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Article |

Myocardial Infarction Ventricular Septal Defect

Vallee L. Willman, MD; George C. Kaiser, MD; Hendrick B Barner, MD
Arch Surg. 1973;107(2):275-278. doi:10.1001/archsurg.1973.01350200137028.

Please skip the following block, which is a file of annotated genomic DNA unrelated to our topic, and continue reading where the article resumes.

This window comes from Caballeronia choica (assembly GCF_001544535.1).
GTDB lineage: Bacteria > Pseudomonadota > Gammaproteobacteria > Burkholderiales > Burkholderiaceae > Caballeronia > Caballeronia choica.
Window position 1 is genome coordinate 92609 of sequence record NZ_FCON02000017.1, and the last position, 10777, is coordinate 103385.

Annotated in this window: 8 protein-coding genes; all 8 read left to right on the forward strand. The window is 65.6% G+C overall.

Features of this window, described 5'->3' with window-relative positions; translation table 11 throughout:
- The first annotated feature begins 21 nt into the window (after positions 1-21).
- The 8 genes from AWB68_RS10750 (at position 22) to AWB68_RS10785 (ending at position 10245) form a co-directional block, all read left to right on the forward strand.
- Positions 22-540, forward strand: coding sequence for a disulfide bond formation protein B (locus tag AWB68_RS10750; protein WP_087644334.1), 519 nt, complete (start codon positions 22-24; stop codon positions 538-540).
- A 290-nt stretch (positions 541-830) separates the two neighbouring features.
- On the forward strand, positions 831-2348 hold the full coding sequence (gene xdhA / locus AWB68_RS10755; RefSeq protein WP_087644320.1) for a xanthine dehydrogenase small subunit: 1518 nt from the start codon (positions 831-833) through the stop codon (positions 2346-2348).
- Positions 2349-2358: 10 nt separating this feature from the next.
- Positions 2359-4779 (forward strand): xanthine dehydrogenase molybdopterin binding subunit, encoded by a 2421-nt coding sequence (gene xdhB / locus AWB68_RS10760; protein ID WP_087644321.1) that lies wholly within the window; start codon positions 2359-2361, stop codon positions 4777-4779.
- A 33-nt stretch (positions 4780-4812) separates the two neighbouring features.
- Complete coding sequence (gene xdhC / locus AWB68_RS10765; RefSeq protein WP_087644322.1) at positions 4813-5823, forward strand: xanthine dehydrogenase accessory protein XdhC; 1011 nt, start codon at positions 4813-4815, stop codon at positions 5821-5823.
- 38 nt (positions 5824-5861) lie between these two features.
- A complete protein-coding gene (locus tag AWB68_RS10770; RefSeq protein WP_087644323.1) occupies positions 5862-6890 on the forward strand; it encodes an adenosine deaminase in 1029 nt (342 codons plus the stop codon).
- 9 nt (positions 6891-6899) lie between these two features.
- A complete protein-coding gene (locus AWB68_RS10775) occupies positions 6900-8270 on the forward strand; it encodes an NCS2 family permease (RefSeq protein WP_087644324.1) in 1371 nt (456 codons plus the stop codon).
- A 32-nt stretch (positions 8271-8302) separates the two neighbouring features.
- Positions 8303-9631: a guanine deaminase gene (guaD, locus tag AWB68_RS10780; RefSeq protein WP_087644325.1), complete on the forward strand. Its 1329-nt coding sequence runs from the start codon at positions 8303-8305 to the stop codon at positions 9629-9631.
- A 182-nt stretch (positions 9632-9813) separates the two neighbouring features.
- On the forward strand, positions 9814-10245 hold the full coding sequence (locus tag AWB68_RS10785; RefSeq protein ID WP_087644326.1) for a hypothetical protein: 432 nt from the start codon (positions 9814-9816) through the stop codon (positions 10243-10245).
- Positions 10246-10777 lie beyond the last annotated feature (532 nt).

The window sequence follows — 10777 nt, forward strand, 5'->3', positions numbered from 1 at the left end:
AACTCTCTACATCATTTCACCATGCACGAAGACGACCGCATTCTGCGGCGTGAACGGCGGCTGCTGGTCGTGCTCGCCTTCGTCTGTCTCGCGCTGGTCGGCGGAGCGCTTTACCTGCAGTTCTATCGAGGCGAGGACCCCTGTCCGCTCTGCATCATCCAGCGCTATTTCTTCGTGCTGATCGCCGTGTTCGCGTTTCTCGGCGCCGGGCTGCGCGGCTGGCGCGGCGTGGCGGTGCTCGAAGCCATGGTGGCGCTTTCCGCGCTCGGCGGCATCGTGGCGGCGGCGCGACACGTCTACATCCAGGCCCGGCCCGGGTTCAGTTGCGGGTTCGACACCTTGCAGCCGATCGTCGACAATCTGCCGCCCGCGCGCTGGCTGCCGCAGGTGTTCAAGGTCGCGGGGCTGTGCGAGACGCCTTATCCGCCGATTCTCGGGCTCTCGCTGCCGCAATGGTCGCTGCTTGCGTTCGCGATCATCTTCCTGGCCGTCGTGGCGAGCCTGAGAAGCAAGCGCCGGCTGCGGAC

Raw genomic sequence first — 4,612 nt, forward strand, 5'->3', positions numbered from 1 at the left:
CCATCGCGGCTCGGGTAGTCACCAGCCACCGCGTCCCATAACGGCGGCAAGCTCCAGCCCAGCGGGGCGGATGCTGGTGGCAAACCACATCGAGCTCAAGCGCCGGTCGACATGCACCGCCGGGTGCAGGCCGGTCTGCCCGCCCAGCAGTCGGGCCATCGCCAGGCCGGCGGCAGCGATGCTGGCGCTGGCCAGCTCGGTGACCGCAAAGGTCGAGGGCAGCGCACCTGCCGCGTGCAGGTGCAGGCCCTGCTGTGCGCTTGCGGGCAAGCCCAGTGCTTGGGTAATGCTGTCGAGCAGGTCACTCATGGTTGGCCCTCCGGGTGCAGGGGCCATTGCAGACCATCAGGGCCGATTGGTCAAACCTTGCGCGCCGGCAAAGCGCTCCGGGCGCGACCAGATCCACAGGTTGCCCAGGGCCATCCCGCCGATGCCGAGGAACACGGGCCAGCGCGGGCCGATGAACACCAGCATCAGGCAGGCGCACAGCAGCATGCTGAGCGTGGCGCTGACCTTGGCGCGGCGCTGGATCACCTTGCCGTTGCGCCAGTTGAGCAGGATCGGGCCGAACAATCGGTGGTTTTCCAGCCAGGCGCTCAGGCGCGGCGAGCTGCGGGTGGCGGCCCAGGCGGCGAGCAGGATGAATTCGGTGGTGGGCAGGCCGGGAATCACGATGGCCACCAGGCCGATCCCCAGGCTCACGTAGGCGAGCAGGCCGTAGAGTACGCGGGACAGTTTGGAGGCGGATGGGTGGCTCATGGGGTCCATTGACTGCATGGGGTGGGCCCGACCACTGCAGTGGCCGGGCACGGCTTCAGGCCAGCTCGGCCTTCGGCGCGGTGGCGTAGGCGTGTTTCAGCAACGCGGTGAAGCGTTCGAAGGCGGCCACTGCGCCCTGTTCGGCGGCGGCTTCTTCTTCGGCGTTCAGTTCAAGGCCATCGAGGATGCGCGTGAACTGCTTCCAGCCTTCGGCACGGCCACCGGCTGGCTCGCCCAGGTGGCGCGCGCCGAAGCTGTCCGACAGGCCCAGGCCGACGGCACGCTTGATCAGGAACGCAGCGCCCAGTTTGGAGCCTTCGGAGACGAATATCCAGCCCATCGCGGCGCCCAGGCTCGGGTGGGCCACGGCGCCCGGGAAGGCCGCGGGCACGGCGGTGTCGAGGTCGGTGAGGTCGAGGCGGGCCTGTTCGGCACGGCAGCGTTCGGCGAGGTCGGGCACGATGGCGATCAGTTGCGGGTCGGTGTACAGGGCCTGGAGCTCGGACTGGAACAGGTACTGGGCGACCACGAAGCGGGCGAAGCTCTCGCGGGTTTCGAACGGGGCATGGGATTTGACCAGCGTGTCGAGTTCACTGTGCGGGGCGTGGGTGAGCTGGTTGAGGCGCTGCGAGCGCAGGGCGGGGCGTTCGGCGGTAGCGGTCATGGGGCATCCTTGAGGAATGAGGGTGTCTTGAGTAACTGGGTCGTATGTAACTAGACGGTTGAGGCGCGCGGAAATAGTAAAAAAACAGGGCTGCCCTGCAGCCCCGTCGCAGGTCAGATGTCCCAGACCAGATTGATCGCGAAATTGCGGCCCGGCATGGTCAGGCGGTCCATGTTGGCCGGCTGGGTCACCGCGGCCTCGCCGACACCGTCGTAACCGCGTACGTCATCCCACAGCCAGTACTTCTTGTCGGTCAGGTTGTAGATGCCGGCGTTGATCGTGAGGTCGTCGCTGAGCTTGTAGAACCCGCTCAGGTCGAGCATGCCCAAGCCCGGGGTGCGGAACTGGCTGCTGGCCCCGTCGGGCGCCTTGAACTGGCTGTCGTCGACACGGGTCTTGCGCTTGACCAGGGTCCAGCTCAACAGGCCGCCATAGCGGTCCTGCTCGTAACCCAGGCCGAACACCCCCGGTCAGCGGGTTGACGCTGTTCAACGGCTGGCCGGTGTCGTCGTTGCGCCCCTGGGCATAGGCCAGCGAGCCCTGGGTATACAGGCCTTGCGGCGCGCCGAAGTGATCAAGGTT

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In a one-year period we have successfully closed a postmyocardial infarction ventricular septal rupture in four men ranging in age from 44 to 61 years. All are alive, 5 to 15 months postoperatively. The bedside diagnosis can be established by Swan-Ganz catheterization. However, definitive repair should be preceded by left ventriculography and coronary angiography to delineate ventricular aneurysms and associated obstructive coronary artery disease. These defects have an equal incidence with anterior and inferior infarctions. Successful surgical management includes median sternotomy, left ventriculotomy, and early operation. Repair of the defect can usually be accomplished by one of three techniques: direct closure, synthetic cloth patches, or a sandwich closure. Associated coronary artery bypass grafting has been infrequent.


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